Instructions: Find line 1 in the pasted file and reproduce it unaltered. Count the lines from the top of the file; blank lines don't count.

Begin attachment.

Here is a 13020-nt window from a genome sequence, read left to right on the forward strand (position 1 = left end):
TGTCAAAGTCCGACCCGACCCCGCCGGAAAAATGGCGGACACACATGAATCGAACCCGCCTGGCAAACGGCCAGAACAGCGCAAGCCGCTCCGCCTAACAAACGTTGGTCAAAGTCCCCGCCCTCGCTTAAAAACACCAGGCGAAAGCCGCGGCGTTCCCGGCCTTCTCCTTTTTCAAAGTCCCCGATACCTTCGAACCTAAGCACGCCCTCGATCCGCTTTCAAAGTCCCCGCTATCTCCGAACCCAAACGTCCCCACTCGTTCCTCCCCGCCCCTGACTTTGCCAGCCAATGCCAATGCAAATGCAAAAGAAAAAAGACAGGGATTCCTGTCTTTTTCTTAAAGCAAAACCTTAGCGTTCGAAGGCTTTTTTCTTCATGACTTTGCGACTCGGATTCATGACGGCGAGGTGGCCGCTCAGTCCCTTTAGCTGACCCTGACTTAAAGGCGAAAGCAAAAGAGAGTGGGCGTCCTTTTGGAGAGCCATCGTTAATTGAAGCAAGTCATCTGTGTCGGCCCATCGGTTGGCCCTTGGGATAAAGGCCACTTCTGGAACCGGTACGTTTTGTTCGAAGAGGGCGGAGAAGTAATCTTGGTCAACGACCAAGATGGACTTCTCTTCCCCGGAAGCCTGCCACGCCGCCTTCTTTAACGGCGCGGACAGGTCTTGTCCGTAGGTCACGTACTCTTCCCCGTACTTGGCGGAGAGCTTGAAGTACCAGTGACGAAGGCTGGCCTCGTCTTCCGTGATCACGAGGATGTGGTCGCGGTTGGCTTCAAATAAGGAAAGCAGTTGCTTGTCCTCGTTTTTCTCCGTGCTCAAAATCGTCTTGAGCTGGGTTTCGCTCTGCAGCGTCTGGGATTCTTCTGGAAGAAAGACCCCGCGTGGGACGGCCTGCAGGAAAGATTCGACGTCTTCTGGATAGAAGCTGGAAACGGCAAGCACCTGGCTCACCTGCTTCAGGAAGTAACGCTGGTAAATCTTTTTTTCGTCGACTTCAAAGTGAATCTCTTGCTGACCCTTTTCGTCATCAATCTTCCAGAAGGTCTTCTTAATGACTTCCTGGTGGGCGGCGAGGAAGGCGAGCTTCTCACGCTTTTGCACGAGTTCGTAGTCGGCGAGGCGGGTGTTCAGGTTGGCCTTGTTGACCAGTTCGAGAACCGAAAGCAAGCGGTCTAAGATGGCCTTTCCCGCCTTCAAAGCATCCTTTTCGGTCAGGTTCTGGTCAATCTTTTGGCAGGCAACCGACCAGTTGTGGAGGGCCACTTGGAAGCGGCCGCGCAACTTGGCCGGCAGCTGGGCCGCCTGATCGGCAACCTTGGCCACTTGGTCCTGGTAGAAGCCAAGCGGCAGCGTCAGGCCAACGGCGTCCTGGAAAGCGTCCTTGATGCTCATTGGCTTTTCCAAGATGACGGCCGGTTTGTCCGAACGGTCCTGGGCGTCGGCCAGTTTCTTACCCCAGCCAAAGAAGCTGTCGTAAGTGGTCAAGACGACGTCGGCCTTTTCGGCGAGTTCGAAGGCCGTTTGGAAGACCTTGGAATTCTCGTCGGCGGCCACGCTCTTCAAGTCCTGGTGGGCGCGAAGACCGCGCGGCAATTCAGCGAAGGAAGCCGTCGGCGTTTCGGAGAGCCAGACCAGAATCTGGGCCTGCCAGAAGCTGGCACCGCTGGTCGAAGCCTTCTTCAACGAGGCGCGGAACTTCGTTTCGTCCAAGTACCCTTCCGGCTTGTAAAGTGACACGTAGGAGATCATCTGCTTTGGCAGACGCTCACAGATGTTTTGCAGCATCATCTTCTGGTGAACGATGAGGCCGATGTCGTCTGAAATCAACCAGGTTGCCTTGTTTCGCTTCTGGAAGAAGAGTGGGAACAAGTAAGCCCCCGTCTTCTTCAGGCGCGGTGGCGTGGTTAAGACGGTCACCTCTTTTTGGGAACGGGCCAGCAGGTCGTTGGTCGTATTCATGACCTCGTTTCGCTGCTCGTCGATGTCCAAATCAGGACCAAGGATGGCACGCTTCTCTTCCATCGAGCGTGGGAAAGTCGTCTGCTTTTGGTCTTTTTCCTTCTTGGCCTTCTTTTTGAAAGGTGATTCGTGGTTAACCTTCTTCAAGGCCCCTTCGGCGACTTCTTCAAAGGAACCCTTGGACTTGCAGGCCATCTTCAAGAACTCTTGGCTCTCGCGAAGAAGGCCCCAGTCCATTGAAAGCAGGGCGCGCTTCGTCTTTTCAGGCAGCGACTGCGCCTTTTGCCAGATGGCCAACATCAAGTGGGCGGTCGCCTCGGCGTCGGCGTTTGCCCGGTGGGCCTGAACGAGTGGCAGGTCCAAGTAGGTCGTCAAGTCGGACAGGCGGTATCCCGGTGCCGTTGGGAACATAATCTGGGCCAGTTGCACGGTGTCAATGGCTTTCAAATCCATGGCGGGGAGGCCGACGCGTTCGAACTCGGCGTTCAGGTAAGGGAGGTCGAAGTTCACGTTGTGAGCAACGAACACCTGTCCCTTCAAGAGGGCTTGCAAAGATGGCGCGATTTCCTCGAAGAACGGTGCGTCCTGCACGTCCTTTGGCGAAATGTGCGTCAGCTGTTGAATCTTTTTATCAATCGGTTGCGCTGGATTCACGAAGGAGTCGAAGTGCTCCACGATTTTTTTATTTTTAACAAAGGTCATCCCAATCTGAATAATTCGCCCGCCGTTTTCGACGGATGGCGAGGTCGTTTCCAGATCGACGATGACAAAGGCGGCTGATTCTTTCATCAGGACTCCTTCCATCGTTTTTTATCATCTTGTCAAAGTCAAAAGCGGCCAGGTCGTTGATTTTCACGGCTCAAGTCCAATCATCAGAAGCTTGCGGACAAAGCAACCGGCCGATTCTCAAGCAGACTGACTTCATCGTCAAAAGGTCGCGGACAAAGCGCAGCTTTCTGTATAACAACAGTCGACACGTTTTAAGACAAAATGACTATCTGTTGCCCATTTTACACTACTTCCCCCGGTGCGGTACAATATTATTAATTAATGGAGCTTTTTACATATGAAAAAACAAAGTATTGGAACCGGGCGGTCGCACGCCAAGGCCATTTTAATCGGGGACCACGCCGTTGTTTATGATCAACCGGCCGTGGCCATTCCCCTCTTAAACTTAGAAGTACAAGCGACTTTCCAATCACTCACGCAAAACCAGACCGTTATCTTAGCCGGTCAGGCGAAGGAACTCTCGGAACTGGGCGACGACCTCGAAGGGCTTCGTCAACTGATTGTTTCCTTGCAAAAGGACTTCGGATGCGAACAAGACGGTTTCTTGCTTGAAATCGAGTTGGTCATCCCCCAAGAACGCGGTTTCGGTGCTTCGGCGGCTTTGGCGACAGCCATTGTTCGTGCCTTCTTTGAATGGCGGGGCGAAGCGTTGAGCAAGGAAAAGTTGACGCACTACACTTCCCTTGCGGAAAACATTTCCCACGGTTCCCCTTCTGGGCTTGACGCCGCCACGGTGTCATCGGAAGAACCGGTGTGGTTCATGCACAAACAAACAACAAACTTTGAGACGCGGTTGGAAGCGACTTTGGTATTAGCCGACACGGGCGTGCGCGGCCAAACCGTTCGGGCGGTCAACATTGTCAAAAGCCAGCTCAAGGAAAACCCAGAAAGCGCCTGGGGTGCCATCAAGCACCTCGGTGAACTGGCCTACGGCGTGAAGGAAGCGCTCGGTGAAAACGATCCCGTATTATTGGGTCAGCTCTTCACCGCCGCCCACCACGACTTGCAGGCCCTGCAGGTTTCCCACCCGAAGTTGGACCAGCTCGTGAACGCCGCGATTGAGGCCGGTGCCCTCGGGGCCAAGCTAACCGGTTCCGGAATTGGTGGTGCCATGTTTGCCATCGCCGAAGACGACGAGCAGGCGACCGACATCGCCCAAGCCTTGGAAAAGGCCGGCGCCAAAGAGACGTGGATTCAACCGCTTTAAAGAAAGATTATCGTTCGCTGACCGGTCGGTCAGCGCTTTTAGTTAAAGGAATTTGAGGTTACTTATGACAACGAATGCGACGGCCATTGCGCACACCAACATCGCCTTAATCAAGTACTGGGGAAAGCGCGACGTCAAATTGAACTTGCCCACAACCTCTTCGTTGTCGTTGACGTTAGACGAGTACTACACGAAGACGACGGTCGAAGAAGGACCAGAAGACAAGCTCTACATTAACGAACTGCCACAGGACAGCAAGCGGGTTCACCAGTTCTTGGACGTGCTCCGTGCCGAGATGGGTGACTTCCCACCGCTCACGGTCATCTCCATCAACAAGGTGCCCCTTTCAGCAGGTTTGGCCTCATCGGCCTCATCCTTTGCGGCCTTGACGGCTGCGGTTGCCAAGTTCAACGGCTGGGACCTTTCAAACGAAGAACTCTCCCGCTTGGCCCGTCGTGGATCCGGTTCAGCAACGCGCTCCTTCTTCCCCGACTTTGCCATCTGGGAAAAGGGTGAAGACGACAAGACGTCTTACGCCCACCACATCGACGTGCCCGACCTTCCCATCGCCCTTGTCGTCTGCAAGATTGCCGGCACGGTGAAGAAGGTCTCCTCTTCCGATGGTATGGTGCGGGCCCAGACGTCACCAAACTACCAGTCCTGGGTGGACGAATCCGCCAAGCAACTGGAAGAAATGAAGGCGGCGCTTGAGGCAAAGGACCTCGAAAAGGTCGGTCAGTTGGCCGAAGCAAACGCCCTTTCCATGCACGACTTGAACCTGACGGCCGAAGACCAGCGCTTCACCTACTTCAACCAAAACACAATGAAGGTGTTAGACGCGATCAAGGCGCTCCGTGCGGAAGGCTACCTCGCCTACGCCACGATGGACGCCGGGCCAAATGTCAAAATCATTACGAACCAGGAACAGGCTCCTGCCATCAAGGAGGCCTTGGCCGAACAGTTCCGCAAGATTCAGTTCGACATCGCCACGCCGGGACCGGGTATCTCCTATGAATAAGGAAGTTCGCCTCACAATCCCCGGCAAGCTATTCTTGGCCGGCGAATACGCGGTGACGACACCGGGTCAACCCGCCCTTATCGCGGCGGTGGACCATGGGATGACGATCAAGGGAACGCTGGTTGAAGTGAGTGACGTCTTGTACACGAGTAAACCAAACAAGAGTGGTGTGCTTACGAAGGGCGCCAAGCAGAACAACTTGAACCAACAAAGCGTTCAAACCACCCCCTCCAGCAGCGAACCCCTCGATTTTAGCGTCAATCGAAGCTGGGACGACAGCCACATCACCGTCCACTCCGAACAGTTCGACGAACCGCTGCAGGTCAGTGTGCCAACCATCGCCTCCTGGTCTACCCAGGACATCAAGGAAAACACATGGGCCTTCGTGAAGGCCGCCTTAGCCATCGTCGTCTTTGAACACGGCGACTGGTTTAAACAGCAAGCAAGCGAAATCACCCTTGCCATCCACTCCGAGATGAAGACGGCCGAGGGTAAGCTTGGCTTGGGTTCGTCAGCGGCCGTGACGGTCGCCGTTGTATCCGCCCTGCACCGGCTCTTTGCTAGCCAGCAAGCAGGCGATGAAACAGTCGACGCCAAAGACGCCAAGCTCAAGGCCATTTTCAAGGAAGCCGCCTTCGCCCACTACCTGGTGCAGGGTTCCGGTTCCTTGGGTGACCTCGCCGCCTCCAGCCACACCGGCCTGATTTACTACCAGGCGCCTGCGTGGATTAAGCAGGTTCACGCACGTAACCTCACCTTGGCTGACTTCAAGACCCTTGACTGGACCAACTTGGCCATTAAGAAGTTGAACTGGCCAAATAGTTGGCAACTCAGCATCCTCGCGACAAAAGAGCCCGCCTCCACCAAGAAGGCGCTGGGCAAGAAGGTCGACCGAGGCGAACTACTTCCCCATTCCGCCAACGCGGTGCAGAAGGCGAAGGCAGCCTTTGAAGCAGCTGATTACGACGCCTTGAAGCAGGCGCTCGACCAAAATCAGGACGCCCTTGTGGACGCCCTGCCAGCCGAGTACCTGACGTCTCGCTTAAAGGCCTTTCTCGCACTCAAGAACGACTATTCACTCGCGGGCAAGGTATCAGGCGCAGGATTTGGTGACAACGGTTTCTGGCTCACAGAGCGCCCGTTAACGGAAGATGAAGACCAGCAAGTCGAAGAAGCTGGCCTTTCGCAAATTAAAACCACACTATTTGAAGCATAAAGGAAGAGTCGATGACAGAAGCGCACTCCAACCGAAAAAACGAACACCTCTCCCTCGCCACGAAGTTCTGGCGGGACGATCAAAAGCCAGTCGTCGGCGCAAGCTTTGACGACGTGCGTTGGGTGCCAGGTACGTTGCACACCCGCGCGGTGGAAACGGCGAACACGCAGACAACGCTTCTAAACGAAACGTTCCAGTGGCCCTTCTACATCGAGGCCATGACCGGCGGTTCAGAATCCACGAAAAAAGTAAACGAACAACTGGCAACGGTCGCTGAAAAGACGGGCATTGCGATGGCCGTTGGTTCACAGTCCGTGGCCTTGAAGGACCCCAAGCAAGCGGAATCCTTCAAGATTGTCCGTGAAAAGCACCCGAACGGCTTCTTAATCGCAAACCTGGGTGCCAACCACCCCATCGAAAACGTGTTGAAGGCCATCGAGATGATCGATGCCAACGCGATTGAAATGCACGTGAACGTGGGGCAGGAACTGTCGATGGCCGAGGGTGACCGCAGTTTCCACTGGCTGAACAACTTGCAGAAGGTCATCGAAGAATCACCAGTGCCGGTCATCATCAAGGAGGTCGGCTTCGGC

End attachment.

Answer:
Here is a 13020-nt window from a genome sequence, read left to right on the forward strand (position 1 = left end):